It's good to talk: life skills for lawyers
Jonny Hurst explores how we can help students hone their ‘talking’ skills – crucial for a career in law
Although there is still a long way to go, the profession is more diverse than it was a decade ago, with many firms having made significant changes to their trainee recruitment strategy. So, with trainee cohorts becoming more representative of the world we live in, what new challenges arise?
One we have identified at BPP is ‘talking’ – in particular, the art of ‘small talk’ and managing difficult conversations.
According to the Law Society, although more than half of all solicitors are female and almost a fifth are from minority ethnic groups, either matching or outstripping their proportions in the general working population, just a third are from less privileged socio-economic backgrounds.
Although many stakeholders run outreach programmes specifically aimed at attracting more entrants from traditionally under-represented backgrounds, in a survey of BPP law students, almost half expressed a concern they will be judged because of the way they speak. More than eight in ten believed candidates from disadvantaged backgrounds would have a hard time fitting in simply by virtue of their accent or the vocabulary they use.
There is no doubt that a private education and/or middle-class upbringing informs those students of the rules of engagement and gives them opportunities to practise their oral skills from an early age. So, what can be done to develop these skills for those students and junior lawyers who feel less prepared for talking in unfamiliar settings?
Conversational competence is one of those important executive attributes legal recruiters look for, but is often overlooked by candidates as something they should work on. Getting a job, working with and maintaining relationships with clients and courting new ones all require an ability to use small talk as a segway to achieving a business goal or opportunity.
Of course, it can help in many other ways too, such as day-to-day interactions with peers, supervisors and in team meetings. So, at BPP, we have launched a series of workshops designed to support students who wish to improve their ability to make ‘small talk’ in a professional context.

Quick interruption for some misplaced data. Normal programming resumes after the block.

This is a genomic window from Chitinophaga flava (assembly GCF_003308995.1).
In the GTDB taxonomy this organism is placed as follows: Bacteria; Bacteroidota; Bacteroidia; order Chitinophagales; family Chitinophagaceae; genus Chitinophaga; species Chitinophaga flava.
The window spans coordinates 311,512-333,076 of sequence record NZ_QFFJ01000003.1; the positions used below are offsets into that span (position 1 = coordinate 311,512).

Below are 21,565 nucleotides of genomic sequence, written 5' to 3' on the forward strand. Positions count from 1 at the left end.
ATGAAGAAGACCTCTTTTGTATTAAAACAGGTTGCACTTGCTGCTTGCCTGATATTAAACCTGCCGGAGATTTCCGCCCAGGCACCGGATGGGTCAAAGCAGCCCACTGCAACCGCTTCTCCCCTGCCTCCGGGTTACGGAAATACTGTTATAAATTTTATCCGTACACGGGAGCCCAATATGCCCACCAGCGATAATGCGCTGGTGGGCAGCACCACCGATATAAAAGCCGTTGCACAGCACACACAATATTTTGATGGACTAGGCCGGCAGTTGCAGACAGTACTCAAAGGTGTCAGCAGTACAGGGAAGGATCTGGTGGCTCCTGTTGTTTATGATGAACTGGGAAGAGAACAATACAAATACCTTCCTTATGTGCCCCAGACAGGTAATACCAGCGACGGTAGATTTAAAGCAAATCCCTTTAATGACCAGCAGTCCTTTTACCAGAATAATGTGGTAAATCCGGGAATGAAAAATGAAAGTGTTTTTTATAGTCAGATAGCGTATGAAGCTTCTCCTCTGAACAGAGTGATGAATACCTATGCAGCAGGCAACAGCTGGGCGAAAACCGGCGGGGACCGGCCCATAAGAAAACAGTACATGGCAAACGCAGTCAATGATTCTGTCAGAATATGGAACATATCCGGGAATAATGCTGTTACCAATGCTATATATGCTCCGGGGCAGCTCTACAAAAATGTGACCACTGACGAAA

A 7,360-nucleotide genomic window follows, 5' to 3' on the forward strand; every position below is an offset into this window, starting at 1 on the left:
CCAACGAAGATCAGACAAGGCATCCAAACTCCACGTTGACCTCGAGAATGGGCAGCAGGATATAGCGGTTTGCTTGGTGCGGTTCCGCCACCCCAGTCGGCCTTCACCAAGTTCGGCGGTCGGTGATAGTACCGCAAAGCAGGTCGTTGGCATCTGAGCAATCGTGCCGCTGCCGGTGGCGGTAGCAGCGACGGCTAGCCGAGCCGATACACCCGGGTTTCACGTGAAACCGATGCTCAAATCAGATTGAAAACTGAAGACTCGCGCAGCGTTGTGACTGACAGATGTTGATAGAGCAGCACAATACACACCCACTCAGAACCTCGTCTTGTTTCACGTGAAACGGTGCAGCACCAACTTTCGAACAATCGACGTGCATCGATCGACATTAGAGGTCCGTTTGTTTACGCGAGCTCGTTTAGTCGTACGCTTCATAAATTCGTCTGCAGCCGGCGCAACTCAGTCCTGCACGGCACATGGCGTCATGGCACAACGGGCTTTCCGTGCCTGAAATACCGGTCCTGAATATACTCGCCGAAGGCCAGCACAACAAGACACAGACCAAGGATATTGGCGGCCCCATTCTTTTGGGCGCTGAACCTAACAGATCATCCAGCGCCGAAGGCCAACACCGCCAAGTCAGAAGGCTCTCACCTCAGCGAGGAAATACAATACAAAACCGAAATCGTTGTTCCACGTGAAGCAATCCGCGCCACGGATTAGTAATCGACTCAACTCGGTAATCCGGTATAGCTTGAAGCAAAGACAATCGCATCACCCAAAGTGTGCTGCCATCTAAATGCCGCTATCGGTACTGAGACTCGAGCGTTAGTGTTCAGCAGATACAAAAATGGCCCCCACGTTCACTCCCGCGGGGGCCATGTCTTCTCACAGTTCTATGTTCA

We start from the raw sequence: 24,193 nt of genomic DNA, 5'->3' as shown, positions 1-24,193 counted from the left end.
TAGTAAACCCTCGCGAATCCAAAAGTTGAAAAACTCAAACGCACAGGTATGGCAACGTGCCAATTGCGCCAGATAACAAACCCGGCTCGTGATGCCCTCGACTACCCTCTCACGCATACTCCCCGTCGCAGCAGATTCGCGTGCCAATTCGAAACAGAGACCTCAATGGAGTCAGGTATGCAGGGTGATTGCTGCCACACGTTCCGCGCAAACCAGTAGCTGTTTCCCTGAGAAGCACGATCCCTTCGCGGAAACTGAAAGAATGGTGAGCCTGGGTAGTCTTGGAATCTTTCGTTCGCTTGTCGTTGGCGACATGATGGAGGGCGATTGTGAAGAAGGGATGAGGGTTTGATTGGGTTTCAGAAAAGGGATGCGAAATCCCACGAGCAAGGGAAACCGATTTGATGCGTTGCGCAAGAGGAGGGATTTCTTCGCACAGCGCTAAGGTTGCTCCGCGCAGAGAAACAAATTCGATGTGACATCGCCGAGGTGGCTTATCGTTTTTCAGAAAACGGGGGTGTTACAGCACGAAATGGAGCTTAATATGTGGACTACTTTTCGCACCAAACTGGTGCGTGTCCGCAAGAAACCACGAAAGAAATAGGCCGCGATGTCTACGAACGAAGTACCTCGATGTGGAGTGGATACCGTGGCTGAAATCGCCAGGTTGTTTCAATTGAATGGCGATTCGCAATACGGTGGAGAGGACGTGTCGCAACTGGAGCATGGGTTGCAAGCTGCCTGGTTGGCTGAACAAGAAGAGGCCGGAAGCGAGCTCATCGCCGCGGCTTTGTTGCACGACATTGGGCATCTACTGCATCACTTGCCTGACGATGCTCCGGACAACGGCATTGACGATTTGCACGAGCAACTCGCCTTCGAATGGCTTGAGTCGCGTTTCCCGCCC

Few junior lawyers enter the profession with managerial or client experience, but they need to be prepared to deal with ‘difficult’ people. While previous encounters with relatives, friends, teachers and fellow students may have ended with an argument, studied indifference, or a weary eye-roll, they are not realistic options in a professional environment.
Coaching students to stay calm, allowing time and ‘space’ for each party to listen, making a point of showing respect in cases of disagreement, and reflecting on a ‘difficult’ verbal exchange are just some of the strategies junior lawyers should learn at the outset of their career.
There has been a tendency to rely on junior lawyers picking up these skills ‘on the job’, through learned experience. My point is that such experience can often be challenging, particularly when encountered for the first time, so why make it more difficult than it needs to be? Empowering our students with the right strategies before they enter the workplace just makes sense.
But will students be receptive to such learning opportunities or view them as irrelevant or patronising? Part of the ‘problem’ is that we ‘don’t know what we don’t know’ and in my experience, there is an assumption amongst a proportion of junior lawyers that, because they have experienced conflict management and social interaction from the start of their formative years, there is nothing more to learn. The challenge we have as educators and employers is to challenge and change this misconception.